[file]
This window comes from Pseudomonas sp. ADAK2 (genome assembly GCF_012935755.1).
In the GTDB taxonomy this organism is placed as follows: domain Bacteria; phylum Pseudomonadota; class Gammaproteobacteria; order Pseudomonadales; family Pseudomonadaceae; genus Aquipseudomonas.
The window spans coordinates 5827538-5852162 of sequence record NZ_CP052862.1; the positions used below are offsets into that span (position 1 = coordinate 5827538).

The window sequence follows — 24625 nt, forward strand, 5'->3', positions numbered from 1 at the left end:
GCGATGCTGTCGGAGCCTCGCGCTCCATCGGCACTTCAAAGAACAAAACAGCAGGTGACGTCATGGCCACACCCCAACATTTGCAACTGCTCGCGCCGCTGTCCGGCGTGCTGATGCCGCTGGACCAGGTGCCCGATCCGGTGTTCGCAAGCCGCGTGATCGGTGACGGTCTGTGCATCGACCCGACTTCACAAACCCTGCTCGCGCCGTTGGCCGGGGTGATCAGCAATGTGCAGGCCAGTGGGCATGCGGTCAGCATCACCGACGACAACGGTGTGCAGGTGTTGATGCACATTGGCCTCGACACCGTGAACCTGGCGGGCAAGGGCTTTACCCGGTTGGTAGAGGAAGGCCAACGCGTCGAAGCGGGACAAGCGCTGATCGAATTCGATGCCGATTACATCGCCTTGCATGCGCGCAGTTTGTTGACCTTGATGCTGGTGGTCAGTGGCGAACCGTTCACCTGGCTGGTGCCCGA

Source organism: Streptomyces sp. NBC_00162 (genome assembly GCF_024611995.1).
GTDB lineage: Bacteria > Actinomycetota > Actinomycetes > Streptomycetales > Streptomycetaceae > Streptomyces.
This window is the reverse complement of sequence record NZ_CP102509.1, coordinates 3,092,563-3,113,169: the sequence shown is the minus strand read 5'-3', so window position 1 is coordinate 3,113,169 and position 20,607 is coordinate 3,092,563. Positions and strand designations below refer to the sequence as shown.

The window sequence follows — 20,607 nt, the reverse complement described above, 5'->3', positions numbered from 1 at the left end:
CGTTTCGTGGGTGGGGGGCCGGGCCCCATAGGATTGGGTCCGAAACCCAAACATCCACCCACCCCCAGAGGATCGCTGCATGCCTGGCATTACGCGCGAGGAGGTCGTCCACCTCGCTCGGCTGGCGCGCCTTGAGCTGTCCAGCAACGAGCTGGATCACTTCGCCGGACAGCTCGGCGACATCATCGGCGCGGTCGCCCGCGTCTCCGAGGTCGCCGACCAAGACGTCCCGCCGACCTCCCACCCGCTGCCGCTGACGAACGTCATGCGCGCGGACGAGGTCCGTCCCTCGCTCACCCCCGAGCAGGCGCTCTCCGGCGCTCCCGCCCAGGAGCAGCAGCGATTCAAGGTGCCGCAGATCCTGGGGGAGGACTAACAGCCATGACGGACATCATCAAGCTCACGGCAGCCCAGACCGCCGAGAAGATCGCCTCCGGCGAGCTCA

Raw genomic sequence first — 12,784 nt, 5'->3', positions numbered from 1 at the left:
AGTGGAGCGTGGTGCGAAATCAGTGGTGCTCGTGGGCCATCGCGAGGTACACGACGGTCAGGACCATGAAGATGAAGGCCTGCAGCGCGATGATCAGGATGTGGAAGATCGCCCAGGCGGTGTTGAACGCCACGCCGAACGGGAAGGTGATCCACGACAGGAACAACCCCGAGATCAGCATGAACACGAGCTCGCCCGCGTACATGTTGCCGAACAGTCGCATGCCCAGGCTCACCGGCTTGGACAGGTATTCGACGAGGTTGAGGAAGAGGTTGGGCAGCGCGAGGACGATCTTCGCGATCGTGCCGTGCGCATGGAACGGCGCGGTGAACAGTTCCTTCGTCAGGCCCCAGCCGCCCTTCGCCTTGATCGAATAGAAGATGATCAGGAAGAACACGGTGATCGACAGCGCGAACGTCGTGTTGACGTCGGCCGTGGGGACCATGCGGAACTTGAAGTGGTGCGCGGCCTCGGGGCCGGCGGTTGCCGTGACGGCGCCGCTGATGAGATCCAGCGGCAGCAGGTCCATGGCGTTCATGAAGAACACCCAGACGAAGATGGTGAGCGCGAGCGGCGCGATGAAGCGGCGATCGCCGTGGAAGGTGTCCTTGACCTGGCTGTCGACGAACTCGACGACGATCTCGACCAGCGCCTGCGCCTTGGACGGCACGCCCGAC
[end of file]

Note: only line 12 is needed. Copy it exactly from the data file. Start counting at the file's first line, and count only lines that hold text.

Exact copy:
AGTGGAGCGTGGTGCGAAATCAGTGGTGCTCGTGGGCCATCGCGAGGTACACGACGGTCAGGACCATGAAGATGAAGGCCTGCAGCGCGATGATCAGGATGTGGAAGATCGCCCAGGCGGTGTTGAACGCCACGCCGAACGGGAAGGTGATCCACGACAGGAACAACCCCGAGATCAGCATGAACACGAGCTCGCCCGCGTACATGTTGCCGAACAGTCGCATGCCCAGGCTCACCGGCTTGGACAGGTATTCGACGAGGTTGAGGAAGAGGTTGGGCAGCGCGAGGACGATCTTCGCGATCGTGCCGTGCGCATGGAACGGCGCGGTGAACAGTTCCTTCGTCAGGCCCCAGCCGCCCTTCGCCTTGATCGAATAGAAGATGATCAGGAAGAACACGGTGATCGACAGCGCGAACGTCGTGTTGACGTCGGCCGTGGGGACCATGCGGAACTTGAAGTGGTGCGCGGCCTCGGGGCCGGCGGTTGCCGTGACGGCGCCGCTGATGAGATCCAGCGGCAGCAGGTCCATGGCGTTCATGAAGAACACCCAGACGAAGATGGTGAGCGCGAGCGGCGCGATGAAGCGGCGATCGCCGTGGAAGGTGTCCTTGACCTGGCTGTCGACGAACTCGACGACGATCTCGACCAGCGCCTGCGCCTTGGACGGCACGCCCGAC